An alternate to this would be to map existing SketchUp materials to existing Revit materials for the mesh based elements.
This is really cool idea! For mesh based workflows, we could poly reduce the mesh and store it in different LODs, highest being the original, and lower from there. We don’t currently do this, as we do not wrap the imported mesh geometry into a family yet.
The “Import Symbols” or DirectShapes cannot be duplicated in Revit.
Currently, you can import these geometries by having a new family document active. Then load that family into your project.
However, if would be cool to automatically wrap these elements into a family first and load them into the running project.
The DirectShape based imports can be mapped to the furniture category, and they will show up on furniture schedule like other families would.
The DXF imports would need to be imported into a furniture family first, then load the family into the Revit project.
We do have a feature idea to automate the family wrapper work for DXF imports.
Yes! Since everything in SketchUp is mesh based, you can transfer the geometry using the DXF mesh based translator to get the geometry 1:1 into Revit. However, this is not the same as a smooth surface that something like Rhino would import and could be used for wall by face within Revit. This workflow works for objects that do not need to be modified further in Revit.
The Helix data is persistent across sessions and saved into the Revit model.
However, if the standards for SketchUp to Revit models changes across projects, then the mapping would have to be manually updated for the different projects whenever switching projects. A simple solution for this is to add the ability to export and import mappings to work for the particular projects.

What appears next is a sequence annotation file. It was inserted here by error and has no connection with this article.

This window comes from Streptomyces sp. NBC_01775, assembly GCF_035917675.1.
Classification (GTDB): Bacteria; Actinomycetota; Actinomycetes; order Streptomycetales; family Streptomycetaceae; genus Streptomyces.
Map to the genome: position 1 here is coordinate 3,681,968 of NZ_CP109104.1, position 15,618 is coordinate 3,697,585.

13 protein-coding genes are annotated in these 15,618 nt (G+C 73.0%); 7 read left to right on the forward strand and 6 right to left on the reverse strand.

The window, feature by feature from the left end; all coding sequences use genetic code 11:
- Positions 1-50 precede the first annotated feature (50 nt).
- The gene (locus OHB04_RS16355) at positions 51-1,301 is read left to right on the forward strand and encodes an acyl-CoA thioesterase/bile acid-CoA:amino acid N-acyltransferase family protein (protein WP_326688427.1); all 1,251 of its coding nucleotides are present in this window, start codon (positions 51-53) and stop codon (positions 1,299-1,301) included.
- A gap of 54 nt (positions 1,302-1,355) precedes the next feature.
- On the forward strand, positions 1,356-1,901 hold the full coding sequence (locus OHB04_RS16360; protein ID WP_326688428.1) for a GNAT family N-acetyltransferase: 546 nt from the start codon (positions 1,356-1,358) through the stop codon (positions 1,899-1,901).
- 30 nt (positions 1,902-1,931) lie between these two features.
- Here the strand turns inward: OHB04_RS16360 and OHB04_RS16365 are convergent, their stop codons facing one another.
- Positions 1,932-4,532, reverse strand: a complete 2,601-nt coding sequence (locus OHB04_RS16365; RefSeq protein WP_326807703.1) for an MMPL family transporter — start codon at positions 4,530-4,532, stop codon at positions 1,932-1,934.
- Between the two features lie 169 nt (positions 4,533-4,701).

Another more elaborate feature is to introduce the concept of projects within coupled models. This ideas is really cool as it opens the door for multiple SketchUp users to sync to a single Revit model across SketchUp versions and across the office.
Only elements that changed in SketchUp will update in Revit when syncing the models. At the moment, the update technique erases the changed model and create a new one in its’ place. This operation does result in a new Revit element id, and any annotations or other elements hosted to that changed element will get deleted.
This is a quick implementation from the coding standpoint that recycles the creation methods. However, we are looking at how we would implement an updater that will preserve the element id’s, and only update the changed parameters or geometry location, instead of recreating it.
Does the EvolveLAB Team see this as a tool to maintain the models on both platforms? Or as a translation as it moves to CD?
We see SketchUp and Revit as tools that are the BEST for certain workflows, and we want to reduce the friction between using both platforms synergistically throughout the project design and construction process. For example, if there is an interior designer that will primarily work in SketchUp with an architect that works in Revit, then both should be able to use the tools that empower them without having to worry how they all come together. The interior designer could load the Revit model background for their work, and the architect can load back the interior designers work for reference.
Thank you for making time to take part of our conversation. The conversation has just begun, so feel free to join in if you haven’t. Looking forward to future conversations on the forums and other platforms.